The difficulty, he points out, is that
there has been a surge in low-paid jobs and part of the reason for that is that the taxpayer in practice subsidises employers. People are prepared to work for lower rates than would otherwise be the case because the Government pushes up their pay to a more acceptable level. This is what the whole scheme was designed to do: to persuade more people to go out to work. But it has, you might say, been much more successful than its instigators expected.
So far, so good for Conservative ministers, especially David Cameron who relishes at prime minister's questions reading out the rise in employment and/or cut in unemployment in the relevant constituency in response to critical queries from opposition MPs. However,
The UK economy has become a huge job-creating machine, with 2m more jobs since the recession, sucking in workers from all over Europe.
Could this be the objection? Would Cameron and Osborne tolerate a cut in the employment figures if it meant that fewer job-seekers from the continent were attracted to these low-value jobs? A reversal of the EU immigration figures would certainly be welcomed by them.
Dr Monique Ebell at the National Institute for Economic and Social Research, quoted in the article, points out:
“For many couple families, the tax-credit system makes it more attractive for one partner to stay at home, rather than go out to work. It is this adverse and unintended consequence of the tax-credit system that should be a key focus of any reforms.”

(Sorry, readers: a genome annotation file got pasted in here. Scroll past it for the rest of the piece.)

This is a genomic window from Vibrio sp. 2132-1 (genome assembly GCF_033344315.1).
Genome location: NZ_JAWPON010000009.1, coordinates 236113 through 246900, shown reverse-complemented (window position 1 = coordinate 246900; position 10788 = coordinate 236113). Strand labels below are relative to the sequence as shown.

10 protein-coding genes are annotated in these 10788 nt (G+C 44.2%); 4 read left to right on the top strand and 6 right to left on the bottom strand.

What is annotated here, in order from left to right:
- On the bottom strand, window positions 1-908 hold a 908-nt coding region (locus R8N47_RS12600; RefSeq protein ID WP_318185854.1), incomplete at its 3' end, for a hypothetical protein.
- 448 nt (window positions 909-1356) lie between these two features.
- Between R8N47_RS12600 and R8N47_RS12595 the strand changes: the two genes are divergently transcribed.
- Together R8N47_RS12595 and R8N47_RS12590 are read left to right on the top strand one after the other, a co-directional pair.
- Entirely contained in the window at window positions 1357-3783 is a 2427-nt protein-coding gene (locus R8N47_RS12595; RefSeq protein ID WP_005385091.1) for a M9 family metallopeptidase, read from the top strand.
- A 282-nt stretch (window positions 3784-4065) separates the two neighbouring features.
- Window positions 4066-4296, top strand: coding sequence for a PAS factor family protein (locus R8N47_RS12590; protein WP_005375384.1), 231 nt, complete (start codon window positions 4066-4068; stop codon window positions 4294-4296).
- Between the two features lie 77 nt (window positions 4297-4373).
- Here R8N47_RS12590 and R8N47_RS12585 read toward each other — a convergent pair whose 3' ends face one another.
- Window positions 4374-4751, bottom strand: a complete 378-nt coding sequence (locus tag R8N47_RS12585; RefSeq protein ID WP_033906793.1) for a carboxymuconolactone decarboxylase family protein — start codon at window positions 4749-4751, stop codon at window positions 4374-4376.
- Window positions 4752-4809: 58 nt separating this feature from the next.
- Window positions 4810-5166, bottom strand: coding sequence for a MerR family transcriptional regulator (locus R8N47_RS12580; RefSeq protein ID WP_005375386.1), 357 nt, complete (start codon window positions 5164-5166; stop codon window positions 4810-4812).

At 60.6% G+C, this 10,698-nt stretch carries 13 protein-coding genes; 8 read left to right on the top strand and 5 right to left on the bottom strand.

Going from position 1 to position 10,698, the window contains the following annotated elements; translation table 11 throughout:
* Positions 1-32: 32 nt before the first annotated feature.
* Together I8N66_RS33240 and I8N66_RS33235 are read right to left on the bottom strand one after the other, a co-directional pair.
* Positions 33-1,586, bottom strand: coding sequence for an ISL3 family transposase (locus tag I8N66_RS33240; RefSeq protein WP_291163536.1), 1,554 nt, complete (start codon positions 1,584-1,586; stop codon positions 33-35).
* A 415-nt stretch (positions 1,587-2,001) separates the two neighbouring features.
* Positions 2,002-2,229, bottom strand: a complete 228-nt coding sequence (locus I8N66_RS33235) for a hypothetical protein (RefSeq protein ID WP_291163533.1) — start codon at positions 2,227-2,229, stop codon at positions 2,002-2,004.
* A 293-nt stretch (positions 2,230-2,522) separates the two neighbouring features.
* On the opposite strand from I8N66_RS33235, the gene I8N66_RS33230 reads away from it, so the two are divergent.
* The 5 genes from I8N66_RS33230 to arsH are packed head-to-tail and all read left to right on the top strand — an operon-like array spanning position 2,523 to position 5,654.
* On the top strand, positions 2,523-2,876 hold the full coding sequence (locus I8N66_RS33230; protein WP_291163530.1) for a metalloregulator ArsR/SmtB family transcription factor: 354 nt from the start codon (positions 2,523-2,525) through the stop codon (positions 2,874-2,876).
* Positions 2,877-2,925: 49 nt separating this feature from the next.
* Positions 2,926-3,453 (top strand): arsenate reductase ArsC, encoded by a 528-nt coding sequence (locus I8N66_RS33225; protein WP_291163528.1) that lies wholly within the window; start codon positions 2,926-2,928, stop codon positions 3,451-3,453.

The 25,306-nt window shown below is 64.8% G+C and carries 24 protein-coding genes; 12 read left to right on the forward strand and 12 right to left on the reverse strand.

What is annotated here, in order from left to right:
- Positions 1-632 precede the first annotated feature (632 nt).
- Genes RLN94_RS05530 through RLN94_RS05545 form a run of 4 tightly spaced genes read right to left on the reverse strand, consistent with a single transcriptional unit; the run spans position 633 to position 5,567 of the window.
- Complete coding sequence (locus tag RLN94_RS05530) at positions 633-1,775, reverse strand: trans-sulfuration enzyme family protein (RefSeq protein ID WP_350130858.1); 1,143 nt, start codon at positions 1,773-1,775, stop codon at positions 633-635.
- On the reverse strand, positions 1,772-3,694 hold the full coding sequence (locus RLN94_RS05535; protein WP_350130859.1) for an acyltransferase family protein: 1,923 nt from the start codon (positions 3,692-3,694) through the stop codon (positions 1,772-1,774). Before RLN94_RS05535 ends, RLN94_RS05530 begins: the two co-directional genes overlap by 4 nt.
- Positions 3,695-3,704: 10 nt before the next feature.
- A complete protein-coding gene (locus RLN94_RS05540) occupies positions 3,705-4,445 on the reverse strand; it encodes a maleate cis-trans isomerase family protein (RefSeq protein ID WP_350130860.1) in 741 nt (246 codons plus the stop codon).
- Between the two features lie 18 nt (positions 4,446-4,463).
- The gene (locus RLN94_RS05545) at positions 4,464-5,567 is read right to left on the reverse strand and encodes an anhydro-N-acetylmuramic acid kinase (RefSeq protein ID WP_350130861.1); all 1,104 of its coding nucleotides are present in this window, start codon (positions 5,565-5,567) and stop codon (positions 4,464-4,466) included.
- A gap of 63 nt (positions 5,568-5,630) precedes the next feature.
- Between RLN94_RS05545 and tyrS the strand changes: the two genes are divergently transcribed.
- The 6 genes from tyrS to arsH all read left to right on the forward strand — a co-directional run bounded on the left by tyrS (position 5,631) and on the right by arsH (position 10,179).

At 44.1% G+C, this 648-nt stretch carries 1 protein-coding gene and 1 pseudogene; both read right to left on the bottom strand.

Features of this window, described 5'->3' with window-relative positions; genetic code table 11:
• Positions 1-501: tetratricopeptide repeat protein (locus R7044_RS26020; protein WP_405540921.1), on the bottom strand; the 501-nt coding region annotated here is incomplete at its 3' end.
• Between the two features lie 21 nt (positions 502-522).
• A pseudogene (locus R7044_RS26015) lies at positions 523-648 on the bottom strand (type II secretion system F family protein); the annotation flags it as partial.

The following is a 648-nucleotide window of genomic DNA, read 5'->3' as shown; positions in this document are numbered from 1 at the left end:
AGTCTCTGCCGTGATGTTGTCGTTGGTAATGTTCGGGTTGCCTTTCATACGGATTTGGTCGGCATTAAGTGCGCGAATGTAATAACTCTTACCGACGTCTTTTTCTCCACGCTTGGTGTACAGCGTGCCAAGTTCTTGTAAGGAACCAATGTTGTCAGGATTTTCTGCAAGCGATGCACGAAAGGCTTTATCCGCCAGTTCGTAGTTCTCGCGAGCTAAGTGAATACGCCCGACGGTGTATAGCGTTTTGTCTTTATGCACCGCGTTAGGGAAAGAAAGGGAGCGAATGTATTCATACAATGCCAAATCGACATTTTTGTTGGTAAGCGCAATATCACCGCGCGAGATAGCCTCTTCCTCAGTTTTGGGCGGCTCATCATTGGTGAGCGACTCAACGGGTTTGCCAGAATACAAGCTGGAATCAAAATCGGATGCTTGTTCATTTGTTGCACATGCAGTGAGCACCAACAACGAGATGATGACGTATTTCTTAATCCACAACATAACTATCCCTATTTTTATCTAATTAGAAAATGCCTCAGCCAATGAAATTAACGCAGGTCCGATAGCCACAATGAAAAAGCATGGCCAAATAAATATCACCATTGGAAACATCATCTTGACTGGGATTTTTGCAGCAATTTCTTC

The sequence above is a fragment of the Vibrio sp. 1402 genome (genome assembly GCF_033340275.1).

Adverse?? Surely the Conservative ethos is that families should be headed by two married parents, one of whom should be a home-maker? Or does that apply only to middle-class couples?
The constitutional "crisis"There was no need for the government to have a run-in with the upper house. The cuts could have been incorporated in primary legislation which, certificated as a money Bill, could not be voted down by the Lords. The implication is that Cameron and Osborne induced the confrontation on Monday for a reason.
My first thought was that it was an excuse to bring back a Conservative majority by swamping the upper house with a flood of new barons, in spite of the adverse publicity which would be generated by all those extra £300 per day peers.
However, the swift inauguration of a review under Lord Strathclyde suggests another line of attack on their Lordships' house. I would not be surprised if its major recommendation is to take away the power to review any Statutory Instrument, which would suit several parties. Not only the elected dictatorship in Downing Street, but also Sir Humphrey, would welcome the facility to push through delegated legislation with one less stage to worry about.
(Incidentally, Lord Strathclyde was said not to have any great love for Liberal Democrat peers.)
The Lords and law officers have already resisted at least one attempt to create "Henry VIII" powers. I trust that they will continue to be successful.